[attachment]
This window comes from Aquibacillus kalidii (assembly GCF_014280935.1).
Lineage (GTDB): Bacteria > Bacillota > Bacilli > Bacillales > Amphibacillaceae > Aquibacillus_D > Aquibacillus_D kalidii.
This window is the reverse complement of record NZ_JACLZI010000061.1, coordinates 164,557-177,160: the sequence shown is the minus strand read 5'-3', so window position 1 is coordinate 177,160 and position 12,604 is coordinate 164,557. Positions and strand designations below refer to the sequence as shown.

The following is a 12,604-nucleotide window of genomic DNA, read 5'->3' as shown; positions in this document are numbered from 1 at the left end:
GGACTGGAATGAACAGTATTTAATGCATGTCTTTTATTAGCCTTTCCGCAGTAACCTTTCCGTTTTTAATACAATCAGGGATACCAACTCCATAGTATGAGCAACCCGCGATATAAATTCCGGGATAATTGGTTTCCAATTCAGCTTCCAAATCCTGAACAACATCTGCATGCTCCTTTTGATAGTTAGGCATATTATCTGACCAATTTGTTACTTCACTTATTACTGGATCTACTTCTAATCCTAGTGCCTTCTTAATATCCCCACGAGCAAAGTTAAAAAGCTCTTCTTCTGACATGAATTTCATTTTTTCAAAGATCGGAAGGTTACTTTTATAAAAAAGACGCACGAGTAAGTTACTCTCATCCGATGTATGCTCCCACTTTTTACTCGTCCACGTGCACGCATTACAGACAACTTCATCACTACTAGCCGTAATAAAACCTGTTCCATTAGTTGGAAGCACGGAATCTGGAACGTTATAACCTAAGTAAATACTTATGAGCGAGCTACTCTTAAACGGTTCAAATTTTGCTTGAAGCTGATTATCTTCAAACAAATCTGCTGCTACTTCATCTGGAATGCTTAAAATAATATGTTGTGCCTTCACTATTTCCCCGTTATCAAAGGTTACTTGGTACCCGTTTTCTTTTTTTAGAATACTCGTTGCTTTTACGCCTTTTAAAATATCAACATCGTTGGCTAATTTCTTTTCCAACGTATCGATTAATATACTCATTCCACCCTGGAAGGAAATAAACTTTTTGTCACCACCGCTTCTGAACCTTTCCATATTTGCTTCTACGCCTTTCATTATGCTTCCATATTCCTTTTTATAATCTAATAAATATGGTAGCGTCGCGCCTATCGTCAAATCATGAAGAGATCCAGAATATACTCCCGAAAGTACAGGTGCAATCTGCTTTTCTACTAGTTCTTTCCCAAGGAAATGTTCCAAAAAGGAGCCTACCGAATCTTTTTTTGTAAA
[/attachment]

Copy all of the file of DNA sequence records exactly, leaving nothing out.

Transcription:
This window comes from Aquibacillus kalidii (assembly GCF_014280935.1).
Lineage (GTDB): Bacteria > Bacillota > Bacilli > Bacillales > Amphibacillaceae > Aquibacillus_D > Aquibacillus_D kalidii.
This window is the reverse complement of record NZ_JACLZI010000061.1, coordinates 164,557-177,160: the sequence shown is the minus strand read 5'-3', so window position 1 is coordinate 177,160 and position 12,604 is coordinate 164,557. Positions and strand designations below refer to the sequence as shown.

The following is a 12,604-nucleotide window of genomic DNA, read 5'->3' as shown; positions in this document are numbered from 1 at the left end:
GGACTGGAATGAACAGTATTTAATGCATGTCTTTTATTAGCCTTTCCGCAGTAACCTTTCCGTTTTTAATACAATCAGGGATACCAACTCCATAGTATGAGCAACCCGCGATATAAATTCCGGGATAATTGGTTTCCAATTCAGCTTCCAAATCCTGAACAACATCTGCATGCTCCTTTTGATAGTTAGGCATATTATCTGACCAATTTGTTACTTCACTTATTACTGGATCTACTTCTAATCCTAGTGCCTTCTTAATATCCCCACGAGCAAAGTTAAAAAGCTCTTCTTCTGACATGAATTTCATTTTTTCAAAGATCGGAAGGTTACTTTTATAAAAAAGACGCACGAGTAAGTTACTCTCATCCGATGTATGCTCCCACTTTTTACTCGTCCACGTGCACGCATTACAGACAACTTCATCACTACTAGCCGTAATAAAACCTGTTCCATTAGTTGGAAGCACGGAATCTGGAACGTTATAACCTAAGTAAATACTTATGAGCGAGCTACTCTTAAACGGTTCAAATTTTGCTTGAAGCTGATTATCTTCAAACAAATCTGCTGCTACTTCATCTGGAATGCTTAAAATAATATGTTGTGCCTTCACTATTTCCCCGTTATCAAAGGTTACTTGGTACCCGTTTTCTTTTTTTAGAATACTCGTTGCTTTTACGCCTTTTAAAATATCAACATCGTTGGCTAATTTCTTTTCCAACGTATCGATTAATATACTCATTCCACCCTGGAAGGAAATAAACTTTTTGTCACCACCGCTTCTGAACCTTTCCATATTTGCTTCTACGCCTTTCATTATGCTTCCATATTCCTTTTTATAATCTAATAAATATGGTAGCGTCGCGCCTATCGTCAAATCATGAAGAGATCCAGAATATACTCCCGAAAGTACAGGTGCAATCTGCTTTTCTACTAGTTCTTTCCCAAGGAAATGTTCCAAAAAGGAGCCTACCGAATCTTTTTTTGTAAA